Peter Tutty said:
They are a variation of the 'Cyclo' dropout for use with the Super Champion Osgear, the forward vertical position is used in order to get the cluster closer to the derailling forks. The horizontal droput was for use as fixed/single speed, but also in this case a rear derailleur boss has been added, use of a 'conventional' derailleur would be with the horizontal dropout as better shifting performance would be found there vs the vertical dropout.
Neil Foddering said:
Peter Tutty has pretty well described the dropouts.
I would just add that they were sold by Super Champion, the makers of what is commonly called the Osgear, which is what the English distributor, Constrictor, called the Super Champion striking fork gears (and later, other types of Super Champion gears they imported).
The reason that the vertical dropout was included in these rear ends was, as Peter, states, to be able to get the rear sprockets as close as possible to the striking fork (necessary for efffective operation of the gears) and still be able to remove and replace the rear wheel quickly. This would not be possible if the wheel had to be slid forwards in a normal dropout to remove it, since the sprocket would then foul on the striking fork.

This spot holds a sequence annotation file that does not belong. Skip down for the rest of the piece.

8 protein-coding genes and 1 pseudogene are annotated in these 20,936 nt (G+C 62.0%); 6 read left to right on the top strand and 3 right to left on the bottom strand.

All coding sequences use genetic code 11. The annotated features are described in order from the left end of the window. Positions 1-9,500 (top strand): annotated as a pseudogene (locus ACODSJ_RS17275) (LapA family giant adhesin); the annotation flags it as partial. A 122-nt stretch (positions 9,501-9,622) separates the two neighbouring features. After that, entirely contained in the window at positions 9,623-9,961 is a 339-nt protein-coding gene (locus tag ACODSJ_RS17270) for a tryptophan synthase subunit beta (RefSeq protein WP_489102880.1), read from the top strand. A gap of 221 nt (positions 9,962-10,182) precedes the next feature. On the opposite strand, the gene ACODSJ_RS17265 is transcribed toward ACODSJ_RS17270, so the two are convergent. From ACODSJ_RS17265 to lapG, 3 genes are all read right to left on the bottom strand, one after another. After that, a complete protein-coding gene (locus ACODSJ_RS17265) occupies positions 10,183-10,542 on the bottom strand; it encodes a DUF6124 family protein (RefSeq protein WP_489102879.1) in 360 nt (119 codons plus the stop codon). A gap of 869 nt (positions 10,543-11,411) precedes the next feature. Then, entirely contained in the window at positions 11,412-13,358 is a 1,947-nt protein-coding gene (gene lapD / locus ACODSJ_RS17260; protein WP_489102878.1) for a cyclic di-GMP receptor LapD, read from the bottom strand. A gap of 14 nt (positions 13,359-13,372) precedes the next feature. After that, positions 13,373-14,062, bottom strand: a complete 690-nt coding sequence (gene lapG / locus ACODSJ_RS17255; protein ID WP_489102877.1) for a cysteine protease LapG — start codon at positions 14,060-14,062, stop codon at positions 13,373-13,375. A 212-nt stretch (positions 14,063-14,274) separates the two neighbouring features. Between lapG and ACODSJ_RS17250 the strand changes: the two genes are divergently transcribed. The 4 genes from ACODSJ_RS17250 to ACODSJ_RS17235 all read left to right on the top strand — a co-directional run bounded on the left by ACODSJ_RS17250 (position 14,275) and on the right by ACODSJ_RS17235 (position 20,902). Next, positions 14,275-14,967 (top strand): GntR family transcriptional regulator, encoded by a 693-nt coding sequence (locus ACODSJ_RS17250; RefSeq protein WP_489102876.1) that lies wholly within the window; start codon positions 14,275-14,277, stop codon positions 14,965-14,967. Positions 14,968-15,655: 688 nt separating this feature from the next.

Some riders who used Osgears did so successfully on frames with track ends, rather than Osgear ends, since the wheel is, of course, removed to the rear and, therefore, away from the striking fork.
Norris Lockley said:
At first glance...and second for that matter...it could have been a 1930s-40s English handbuilt machine. Close scrutiny of the rear drop-outs however, virtually precluded that possibility, as any English frame built to use a Super Champion Osgear would have had either Stallard "Osgear" drop-outs, or Claud Butler, or Cyclo. I cannot recall seeing any English frame with genuine Super Champion drop-outs, but no doubt there are plenty...somewhere.
The drop-outs on this machine appear to be the genuine Super Champion articles, but although I have quite a collection of French frames using the ST Etienne company's frame parts, I have never seen a pair of drop-outs of this type and design.
I did begin to wonder whether they might actually be Simplex-made ones, but that company's catalogue for 1939 does not show anything resembling this pattern, not even for use with their own striking arm derailleur.
Super Champion did manufacture a less well-known rear derailleur that resembled the design of the Simplex "Tour de France", so I have been wondering whether these drop-outs with their gear boss was a short-lived and rare Super Champion model. Does anyone on the List have a Super Champion catalogue from the late 30 - early 40s?
Clearly this Edge frame was never intended to use an SC "Osgear" type striking arm derailleur, otherwise there would not be a cable stop on the chainstay. All striking arm derailleurs were activated by a cable running under the chainstay not along the top. There is the possibility, of course, that the frame was originally built for use with the "osgear" and then at a later date converted to a Simplex or other brand of piston type mechanism. The gear boss could simply have been brazed on to the original Osgear drop-out . My own belief is that the boss was added at the outset of the frame-building process to provide an unusual pair of drop-outs.